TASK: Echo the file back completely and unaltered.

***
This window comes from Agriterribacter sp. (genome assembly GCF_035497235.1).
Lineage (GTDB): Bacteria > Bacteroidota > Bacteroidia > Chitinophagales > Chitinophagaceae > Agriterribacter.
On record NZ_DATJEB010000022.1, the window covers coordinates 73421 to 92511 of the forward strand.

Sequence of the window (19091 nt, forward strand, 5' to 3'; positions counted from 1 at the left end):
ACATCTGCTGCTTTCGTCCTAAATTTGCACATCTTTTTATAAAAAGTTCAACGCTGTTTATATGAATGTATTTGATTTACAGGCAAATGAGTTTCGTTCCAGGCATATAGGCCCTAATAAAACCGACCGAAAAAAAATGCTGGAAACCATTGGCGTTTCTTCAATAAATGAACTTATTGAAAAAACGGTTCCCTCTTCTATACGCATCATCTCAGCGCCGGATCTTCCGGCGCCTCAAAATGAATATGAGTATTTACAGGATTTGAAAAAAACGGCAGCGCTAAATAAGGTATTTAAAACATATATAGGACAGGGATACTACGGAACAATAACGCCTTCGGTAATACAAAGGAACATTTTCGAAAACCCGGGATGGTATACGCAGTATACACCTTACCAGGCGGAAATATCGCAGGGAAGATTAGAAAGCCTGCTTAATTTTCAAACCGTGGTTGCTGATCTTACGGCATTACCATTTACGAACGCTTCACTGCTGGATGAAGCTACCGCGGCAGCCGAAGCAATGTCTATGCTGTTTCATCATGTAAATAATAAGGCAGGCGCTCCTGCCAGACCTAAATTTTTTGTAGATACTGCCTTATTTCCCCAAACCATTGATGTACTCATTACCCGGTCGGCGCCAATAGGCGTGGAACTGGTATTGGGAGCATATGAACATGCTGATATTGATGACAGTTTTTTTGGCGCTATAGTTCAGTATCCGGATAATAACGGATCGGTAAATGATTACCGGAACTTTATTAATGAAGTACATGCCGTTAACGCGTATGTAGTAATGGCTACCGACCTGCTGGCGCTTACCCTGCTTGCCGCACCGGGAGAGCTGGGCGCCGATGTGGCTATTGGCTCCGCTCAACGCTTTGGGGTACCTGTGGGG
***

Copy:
This window comes from Agriterribacter sp. (genome assembly GCF_035497235.1).
Lineage (GTDB): Bacteria > Bacteroidota > Bacteroidia > Chitinophagales > Chitinophagaceae > Agriterribacter.
On record NZ_DATJEB010000022.1, the window covers coordinates 73421 to 92511 of the forward strand.

Sequence of the window (19091 nt, forward strand, 5' to 3'; positions counted from 1 at the left end):
ACATCTGCTGCTTTCGTCCTAAATTTGCACATCTTTTTATAAAAAGTTCAACGCTGTTTATATGAATGTATTTGATTTACAGGCAAATGAGTTTCGTTCCAGGCATATAGGCCCTAATAAAACCGACCGAAAAAAAATGCTGGAAACCATTGGCGTTTCTTCAATAAATGAACTTATTGAAAAAACGGTTCCCTCTTCTATACGCATCATCTCAGCGCCGGATCTTCCGGCGCCTCAAAATGAATATGAGTATTTACAGGATTTGAAAAAAACGGCAGCGCTAAATAAGGTATTTAAAACATATATAGGACAGGGATACTACGGAACAATAACGCCTTCGGTAATACAAAGGAACATTTTCGAAAACCCGGGATGGTATACGCAGTATACACCTTACCAGGCGGAAATATCGCAGGGAAGATTAGAAAGCCTGCTTAATTTTCAAACCGTGGTTGCTGATCTTACGGCATTACCATTTACGAACGCTTCACTGCTGGATGAAGCTACCGCGGCAGCCGAAGCAATGTCTATGCTGTTTCATCATGTAAATAATAAGGCAGGCGCTCCTGCCAGACCTAAATTTTTTGTAGATACTGCCTTATTTCCCCAAACCATTGATGTACTCATTACCCGGTCGGCGCCAATAGGCGTGGAACTGGTATTGGGAGCATATGAACATGCTGATATTGATGACAGTTTTTTTGGCGCTATAGTTCAGTATCCGGATAATAACGGATCGGTAAATGATTACCGGAACTTTATTAATGAAGTACATGCCGTTAACGCGTATGTAGTAATGGCTACCGACCTGCTGGCGCTTACCCTGCTTGCCGCACCGGGAGAGCTGGGCGCCGATGTGGCTATTGGCTCCGCTCAACGCTTTGGGGTACCTGTGGGG